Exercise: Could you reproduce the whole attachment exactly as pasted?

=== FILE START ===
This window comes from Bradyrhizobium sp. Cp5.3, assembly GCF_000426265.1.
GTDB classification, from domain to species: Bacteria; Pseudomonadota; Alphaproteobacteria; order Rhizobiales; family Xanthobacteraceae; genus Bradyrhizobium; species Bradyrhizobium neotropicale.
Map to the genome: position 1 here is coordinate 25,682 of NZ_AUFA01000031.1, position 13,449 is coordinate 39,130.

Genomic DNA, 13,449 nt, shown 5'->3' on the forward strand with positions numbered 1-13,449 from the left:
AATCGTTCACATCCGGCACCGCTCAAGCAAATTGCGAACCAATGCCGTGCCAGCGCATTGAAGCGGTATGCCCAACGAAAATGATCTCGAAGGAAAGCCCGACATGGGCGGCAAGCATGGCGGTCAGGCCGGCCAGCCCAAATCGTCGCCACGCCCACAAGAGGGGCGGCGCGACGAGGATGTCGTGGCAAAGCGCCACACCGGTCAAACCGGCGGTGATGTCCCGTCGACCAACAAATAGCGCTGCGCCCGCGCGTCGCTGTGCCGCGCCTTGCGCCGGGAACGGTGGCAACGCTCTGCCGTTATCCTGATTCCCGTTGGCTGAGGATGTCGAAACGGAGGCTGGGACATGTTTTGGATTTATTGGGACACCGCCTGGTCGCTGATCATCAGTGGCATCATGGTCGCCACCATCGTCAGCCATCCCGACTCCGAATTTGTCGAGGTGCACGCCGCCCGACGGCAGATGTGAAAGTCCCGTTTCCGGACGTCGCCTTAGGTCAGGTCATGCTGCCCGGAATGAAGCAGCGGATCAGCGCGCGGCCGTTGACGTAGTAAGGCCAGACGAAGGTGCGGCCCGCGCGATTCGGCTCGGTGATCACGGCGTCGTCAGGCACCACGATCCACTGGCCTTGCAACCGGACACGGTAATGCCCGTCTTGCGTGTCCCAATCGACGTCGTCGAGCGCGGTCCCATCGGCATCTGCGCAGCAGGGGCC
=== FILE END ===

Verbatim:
This window comes from Bradyrhizobium sp. Cp5.3, assembly GCF_000426265.1.
GTDB classification, from domain to species: Bacteria; Pseudomonadota; Alphaproteobacteria; order Rhizobiales; family Xanthobacteraceae; genus Bradyrhizobium; species Bradyrhizobium neotropicale.
Map to the genome: position 1 here is coordinate 25,682 of NZ_AUFA01000031.1, position 13,449 is coordinate 39,130.

Genomic DNA, 13,449 nt, shown 5'->3' on the forward strand with positions numbered 1-13,449 from the left:
AATCGTTCACATCCGGCACCGCTCAAGCAAATTGCGAACCAATGCCGTGCCAGCGCATTGAAGCGGTATGCCCAACGAAAATGATCTCGAAGGAAAGCCCGACATGGGCGGCAAGCATGGCGGTCAGGCCGGCCAGCCCAAATCGTCGCCACGCCCACAAGAGGGGCGGCGCGACGAGGATGTCGTGGCAAAGCGCCACACCGGTCAAACCGGCGGTGATGTCCCGTCGACCAACAAATAGCGCTGCGCCCGCGCGTCGCTGTGCCGCGCCTTGCGCCGGGAACGGTGGCAACGCTCTGCCGTTATCCTGATTCCCGTTGGCTGAGGATGTCGAAACGGAGGCTGGGACATGTTTTGGATTTATTGGGACACCGCCTGGTCGCTGATCATCAGTGGCATCATGGTCGCCACCATCGTCAGCCATCCCGACTCCGAATTTGTCGAGGTGCACGCCGCCCGACGGCAGATGTGAAAGTCCCGTTTCCGGACGTCGCCTTAGGTCAGGTCATGCTGCCCGGAATGAAGCAGCGGATCAGCGCGCGGCCGTTGACGTAGTAAGGCCAGACGAAGGTGCGGCCCGCGCGATTCGGCTCGGTGATCACGGCGTCGTCAGGCACCACGATCCACTGGCCTTGCAACCGGACACGGTAATGCCCGTCTTGCGTGTCCCAATCGACGTCGTCGAGCGCGGTCCCATCGGCATCTGCGCAGCAGGGGCC